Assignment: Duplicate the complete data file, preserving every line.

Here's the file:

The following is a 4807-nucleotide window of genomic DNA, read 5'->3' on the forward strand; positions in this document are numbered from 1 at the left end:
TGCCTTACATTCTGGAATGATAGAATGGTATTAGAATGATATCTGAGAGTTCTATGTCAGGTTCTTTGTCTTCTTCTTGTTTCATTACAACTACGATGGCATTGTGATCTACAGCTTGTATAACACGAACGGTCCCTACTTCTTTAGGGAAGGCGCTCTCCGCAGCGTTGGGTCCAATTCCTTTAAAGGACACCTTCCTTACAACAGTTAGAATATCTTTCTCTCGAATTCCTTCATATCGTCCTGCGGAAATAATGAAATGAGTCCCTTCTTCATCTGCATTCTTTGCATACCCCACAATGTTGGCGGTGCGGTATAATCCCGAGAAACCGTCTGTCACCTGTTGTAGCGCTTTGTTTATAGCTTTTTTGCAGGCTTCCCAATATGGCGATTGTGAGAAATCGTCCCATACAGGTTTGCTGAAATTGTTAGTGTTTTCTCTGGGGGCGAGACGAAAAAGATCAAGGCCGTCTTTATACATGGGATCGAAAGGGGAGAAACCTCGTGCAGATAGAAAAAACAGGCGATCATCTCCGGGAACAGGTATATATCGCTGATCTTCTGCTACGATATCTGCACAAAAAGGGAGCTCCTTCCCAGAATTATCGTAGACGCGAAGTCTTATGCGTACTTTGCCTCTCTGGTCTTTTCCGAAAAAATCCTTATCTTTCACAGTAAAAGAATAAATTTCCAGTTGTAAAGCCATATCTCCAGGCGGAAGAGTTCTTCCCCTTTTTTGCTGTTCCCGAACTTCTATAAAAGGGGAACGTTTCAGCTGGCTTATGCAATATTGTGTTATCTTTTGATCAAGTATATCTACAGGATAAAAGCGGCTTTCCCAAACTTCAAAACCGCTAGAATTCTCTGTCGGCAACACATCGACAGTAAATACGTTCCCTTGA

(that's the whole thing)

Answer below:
The following is a 4807-nucleotide window of genomic DNA, read 5'->3' on the forward strand; positions in this document are numbered from 1 at the left end:
TGCCTTACATTCTGGAATGATAGAATGGTATTAGAATGATATCTGAGAGTTCTATGTCAGGTTCTTTGTCTTCTTCTTGTTTCATTACAACTACGATGGCATTGTGATCTACAGCTTGTATAACACGAACGGTCCCTACTTCTTTAGGGAAGGCGCTCTCCGCAGCGTTGGGTCCAATTCCTTTAAAGGACACCTTCCTTACAACAGTTAGAATATCTTTCTCTCGAATTCCTTCATATCGTCCTGCGGAAATAATGAAATGAGTCCCTTCTTCATCTGCATTCTTTGCATACCCCACAATGTTGGCGGTGCGGTATAATCCCGAGAAACCGTCTGTCACCTGTTGTAGCGCTTTGTTTATAGCTTTTTTGCAGGCTTCCCAATATGGCGATTGTGAGAAATCGTCCCATACAGGTTTGCTGAAATTGTTAGTGTTTTCTCTGGGGGCGAGACGAAAAAGATCAAGGCCGTCTTTATACATGGGATCGAAAGGGGAGAAACCTCGTGCAGATAGAAAAAACAGGCGATCATCTCCGGGAACAGGTATATATCGCTGATCTTCTGCTACGATATCTGCACAAAAAGGGAGCTCCTTCCCAGAATTATCGTAGACGCGAAGTCTTATGCGTACTTTGCCTCTCTGGTCTTTTCCGAAAAAATCCTTATCTTTCACAGTAAAAGAATAAATTTCCAGTTGTAAAGCCATATCTCCAGGCGGAAGAGTTCTTCCCCTTTTTTGCTGTTCCCGAACTTCTATAAAAGGGGAACGTTTCAGCTGGCTTATGCAATATTGTGTTATCTTTTGATCAAGTATATCTACAGGATAAAAGCGGCTTTCCCAAACTTCAAAACCGCTAGAATTCTCTGTCGGCAACACATCGACAGTAAATACGTTCCCTTGA